Ever since the organizers at TED started posting video footage of the conference talks, back in 2006, I have been watching avidly, and bugging my friends to do the same: each in their own way, most if not all of the presenters are truly fascinating and inspiring, both in substance and in style.
TED is now digging into its archives, posting talks going all the way back to the very first edition in 1984. Faced with this accelerating stream of great content to consume and disseminate, I am giving up on spamming friends with email to highlight this or that talk. Instead, here’s my growing list of favorite presentations, in no particular order.
Neuroanatomist Jill Bolte Taylor: My stroke of insight.
Sir Ken Robinson challenges the way we’re educating children.
Majora Carter: Greening the ghetto.
Anna Deavere Smith: Four American characters.
Arthur Benjamin: Lightning calculation and other Mathemagic.
Craig Venter: on the verge of creating synthetic life.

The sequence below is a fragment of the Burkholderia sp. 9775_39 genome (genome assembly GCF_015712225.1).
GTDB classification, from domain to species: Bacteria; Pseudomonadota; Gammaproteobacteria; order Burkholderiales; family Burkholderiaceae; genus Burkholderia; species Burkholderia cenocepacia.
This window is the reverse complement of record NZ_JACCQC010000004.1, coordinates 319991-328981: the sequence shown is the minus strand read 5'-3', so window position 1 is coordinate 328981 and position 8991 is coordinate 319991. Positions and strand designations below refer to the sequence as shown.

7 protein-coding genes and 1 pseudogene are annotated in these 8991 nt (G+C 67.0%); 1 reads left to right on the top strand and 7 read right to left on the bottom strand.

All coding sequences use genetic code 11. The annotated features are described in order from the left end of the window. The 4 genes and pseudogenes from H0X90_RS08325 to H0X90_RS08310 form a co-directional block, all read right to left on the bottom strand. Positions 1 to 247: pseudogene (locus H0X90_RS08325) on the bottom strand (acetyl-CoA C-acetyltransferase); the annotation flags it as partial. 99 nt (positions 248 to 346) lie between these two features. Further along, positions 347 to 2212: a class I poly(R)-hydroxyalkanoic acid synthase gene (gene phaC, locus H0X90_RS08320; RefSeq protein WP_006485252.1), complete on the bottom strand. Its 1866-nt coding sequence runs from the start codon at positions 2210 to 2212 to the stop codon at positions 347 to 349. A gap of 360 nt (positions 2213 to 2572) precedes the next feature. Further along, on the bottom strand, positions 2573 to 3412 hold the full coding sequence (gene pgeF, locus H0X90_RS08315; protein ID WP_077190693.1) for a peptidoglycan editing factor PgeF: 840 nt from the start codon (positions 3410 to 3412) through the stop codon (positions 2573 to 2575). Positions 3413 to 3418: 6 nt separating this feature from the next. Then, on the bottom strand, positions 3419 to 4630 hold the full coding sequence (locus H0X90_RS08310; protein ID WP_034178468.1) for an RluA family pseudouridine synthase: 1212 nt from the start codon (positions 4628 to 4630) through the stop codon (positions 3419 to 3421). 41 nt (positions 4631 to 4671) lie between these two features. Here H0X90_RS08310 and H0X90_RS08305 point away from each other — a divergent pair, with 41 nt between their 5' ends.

Matthieu Ricard: habits of happiness.
Malcolm Gladwell: What we can learn from spaghetti sauce.
Erin McKean: Redefining the dictionary.
Hans Rosling: Debunking myths with the best stats you’ve ever seen.
Patrick Awuah: Educating a new generation of African leaders.
Larry Lessig: How creativity is being strangled by the law.
Nicholas Negroponte: From 1984, 4 predictions about the future.
Ideas worth spreading, indeed.
I read “My Stroke of Insight” in one sitting – I couldn’t put it down. I laughed. I cried. It was a fantastic book (I heard it’s a NYTimes Bestseller and I can see why!), but I also think it will be the start of a new, transformative Movement! No one wants to have a stroke as Jill Bolte Taylor did, but her experience can teach us all how to live better lives. Her TED.com speech was one of the most incredibly moving, stimulating, wonderful videos I’ve ever seen. Her Oprah Soul Series interviews were fascinating. They should make a movie of her life so everyone sees it. This is the Real Deal and gives me hope for humanity.